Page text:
Blue Buffalo Company, Ltd. faces a proposed class action that alleges the marketing and labeling of its Blue Wilderness line of dog food products is deceptive in that it falsely relays that a diet high in carbohydrates is good for dogs. According to the lawsuit, though Blue Buffalo claims its Blue Wilderness products are “inspired by the diet of wolves,” wild wolves consume “little or no dietary carbohydrate[s],” which the case says are fattening and unhealthy for dogs and fundamentally linked to canine obesity, diabetes and cancer.
Whereas the defendant claims its dry, kibble-style Blue Wilderness food is healthy, nutritious and otherwise consistent with the diets of dogs’ “ancestors in the wild,” the product’s high carbohydrate levels can exacerbate chronic conditions that are “virtually non-existent in wolf populations,” the lawsuit begins. Though Blue Buffalo Company’s packaging of Blue Wilderness products prominently displays an image of a grey wolf while touting the food as “Nature’s Evolutionary Diet,” American dogs, the lawsuit claims, are in the midst of “an epidemic of obesity” that the plaintiff avers has “clearly-established links to morbidity in dogs” with high-carb diets.
“In one way or another, all of the marketing claims described above fail to reflect the scientifically-verified reality about the health effects that dietary carbohydrates have on the bodies of domestic dog,” the complaint states.
In addition to supposedly rampant canine obesity, carb consumption can exacerbate diabetes, the case says, noting that high levels of blood glucose can be toxic to dogs. Carbohydrate-rich dog food, according to the suit, can cause “profound blood glucose spikes,” whereas carb-restricted meals induce fewer changes to a dog’s insulin levels. Obesity notwithstanding, the complaint argues the carb-loaded diets of American dogs are to blame for conditions found nowhere among their wild ancestors.
“Millions of dogs in the United States—the vast majority of whom eat carbohydrate-rich kibbles like the ones sold by Defendant—suffer from diabetes,” the lawsuit says. “But among wolves—a species that never consumes carbohydrates—there has never been a single documented case.”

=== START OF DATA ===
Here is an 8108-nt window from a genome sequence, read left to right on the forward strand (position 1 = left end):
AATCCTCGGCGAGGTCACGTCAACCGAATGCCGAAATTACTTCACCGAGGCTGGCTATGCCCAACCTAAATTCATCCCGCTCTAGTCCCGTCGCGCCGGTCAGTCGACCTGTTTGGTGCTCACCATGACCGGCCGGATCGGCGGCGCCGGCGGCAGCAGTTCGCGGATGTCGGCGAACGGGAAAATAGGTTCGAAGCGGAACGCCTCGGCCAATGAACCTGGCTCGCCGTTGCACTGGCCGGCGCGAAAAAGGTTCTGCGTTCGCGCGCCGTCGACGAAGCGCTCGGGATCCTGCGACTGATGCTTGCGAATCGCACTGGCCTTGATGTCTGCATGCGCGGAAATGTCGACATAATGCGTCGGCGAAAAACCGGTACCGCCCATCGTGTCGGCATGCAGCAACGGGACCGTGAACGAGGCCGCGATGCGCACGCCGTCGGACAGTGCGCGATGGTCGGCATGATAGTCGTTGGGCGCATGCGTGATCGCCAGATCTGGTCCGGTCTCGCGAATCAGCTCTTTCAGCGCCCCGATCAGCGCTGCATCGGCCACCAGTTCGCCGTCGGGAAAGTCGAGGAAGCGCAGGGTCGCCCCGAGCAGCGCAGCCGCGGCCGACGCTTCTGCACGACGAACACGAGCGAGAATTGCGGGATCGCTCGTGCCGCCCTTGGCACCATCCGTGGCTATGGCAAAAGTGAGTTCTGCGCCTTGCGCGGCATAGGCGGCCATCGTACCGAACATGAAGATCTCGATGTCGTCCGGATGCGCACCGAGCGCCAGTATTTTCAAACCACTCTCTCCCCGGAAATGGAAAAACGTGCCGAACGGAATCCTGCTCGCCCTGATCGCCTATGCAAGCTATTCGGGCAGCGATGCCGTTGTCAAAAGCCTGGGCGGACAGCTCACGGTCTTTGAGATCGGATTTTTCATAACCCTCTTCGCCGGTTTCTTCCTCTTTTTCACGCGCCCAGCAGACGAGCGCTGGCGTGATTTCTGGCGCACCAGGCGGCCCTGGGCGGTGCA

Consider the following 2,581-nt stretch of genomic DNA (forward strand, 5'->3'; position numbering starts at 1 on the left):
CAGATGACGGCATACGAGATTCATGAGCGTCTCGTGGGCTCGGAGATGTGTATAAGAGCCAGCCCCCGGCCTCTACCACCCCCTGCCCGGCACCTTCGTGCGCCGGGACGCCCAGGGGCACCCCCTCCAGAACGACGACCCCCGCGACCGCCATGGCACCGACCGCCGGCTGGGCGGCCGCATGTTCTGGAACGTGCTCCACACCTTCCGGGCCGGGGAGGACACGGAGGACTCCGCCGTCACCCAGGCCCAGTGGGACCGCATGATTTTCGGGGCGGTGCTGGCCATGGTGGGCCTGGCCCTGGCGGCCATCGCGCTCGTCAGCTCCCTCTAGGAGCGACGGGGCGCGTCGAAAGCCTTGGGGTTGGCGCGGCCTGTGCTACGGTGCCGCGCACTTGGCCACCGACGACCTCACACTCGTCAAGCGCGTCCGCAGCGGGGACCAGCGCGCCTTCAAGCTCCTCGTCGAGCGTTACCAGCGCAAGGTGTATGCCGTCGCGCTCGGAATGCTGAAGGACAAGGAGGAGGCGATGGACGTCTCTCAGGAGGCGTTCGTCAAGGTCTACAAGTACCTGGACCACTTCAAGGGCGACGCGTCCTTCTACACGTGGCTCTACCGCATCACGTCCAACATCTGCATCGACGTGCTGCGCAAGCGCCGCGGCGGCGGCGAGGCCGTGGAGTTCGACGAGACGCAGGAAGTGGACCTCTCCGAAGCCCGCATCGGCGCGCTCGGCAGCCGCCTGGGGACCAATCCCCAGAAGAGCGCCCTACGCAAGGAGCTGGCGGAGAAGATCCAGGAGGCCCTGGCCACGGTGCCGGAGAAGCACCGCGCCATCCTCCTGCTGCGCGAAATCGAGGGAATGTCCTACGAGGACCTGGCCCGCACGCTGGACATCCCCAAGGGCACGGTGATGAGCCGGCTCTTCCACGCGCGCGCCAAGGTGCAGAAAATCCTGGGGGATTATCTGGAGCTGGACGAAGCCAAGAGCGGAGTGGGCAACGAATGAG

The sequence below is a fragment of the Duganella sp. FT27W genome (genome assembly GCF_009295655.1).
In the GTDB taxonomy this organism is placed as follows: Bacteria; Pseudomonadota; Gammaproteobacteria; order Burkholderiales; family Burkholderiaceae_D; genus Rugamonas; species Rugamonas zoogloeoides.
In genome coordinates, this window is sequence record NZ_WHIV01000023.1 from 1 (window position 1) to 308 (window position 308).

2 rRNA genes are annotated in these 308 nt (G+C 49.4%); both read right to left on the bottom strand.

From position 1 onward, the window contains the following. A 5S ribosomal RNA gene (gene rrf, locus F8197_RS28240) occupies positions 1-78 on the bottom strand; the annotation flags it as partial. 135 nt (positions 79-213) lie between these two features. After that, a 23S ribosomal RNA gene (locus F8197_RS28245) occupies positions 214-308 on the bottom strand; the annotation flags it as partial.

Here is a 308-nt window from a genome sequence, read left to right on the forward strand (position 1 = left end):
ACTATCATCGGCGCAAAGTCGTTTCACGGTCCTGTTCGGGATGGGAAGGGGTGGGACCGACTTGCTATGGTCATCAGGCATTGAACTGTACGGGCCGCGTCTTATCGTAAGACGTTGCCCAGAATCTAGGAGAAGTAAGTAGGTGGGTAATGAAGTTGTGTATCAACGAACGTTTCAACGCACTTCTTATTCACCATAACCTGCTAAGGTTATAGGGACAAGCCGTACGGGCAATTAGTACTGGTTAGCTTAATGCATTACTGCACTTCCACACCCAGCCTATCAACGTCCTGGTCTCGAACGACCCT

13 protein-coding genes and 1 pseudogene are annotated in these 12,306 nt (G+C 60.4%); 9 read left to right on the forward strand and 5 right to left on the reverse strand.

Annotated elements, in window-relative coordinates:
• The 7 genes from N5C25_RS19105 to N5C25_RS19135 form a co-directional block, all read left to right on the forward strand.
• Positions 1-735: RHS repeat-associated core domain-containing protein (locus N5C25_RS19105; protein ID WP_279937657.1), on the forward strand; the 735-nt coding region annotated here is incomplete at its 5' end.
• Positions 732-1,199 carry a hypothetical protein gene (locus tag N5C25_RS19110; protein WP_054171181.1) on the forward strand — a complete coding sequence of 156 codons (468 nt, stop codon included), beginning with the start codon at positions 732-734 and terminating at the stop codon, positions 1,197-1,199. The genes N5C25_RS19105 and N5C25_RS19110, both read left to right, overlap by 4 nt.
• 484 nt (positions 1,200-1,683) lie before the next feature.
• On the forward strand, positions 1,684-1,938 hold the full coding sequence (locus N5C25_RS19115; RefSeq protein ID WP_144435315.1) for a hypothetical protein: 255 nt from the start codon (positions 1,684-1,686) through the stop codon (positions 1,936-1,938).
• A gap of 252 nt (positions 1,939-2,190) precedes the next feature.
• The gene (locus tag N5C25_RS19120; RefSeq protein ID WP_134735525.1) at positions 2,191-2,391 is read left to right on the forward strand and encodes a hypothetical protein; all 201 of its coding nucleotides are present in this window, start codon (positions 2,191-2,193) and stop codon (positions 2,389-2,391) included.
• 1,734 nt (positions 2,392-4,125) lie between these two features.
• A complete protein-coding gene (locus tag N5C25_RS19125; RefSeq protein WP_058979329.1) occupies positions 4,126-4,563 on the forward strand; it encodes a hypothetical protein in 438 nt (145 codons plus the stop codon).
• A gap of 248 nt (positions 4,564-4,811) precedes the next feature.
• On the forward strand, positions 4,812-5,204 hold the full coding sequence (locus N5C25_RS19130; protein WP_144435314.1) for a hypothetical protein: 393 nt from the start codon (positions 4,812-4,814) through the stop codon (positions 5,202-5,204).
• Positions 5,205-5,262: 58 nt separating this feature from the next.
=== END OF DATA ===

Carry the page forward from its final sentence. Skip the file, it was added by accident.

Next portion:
The lawsuit links the high carbohydrate levels in Blue Wilderness food to the process by which kibble-style dog food is manufactured. According to the case, kibble-style foods are made via extrusion processing, whereby ingredients are combined in a mixer, extruded through an extruder barrel, cut into shapes and then dried in an oven to produce smaller “nuggets.” The suit claims that the “comparatively low costs” of carb-containing ingredients and their usefulness in binding together other ingredients during the manufacturing process are among the reasons why Blue Buffalo Company’s foods are all high in dietary carbohydrates.
The complaint goes on to allege that consumers are unaware of the carbohydrate content in Blue Wilderness food because the defendant does not disclose carb levels on product labels or its website.
“Instead,” the complaint reads, “Defendant markets and promotes its dog food products by focusing on the non-carbohydrate nutrients found in the products, such as proteins, fats, fiber, vitamins and minerals.”
The plaintiff, a Labrador-beagle mix owner who resides in New York, claims she relied on Blue Buffalo Company’s packaging and nutritional information when purchasing the food for her seven-year-old dog. The suit claims the dog has “gained significant weight” and requires medical care for canine obesity and diabetes as a result of consuming Blue Wilderness food.
The lawsuit looks to cover consumers in New York who bought Blue Buffalo Company’s Blue Wilderness dog food within the relevant statute of limitations period.
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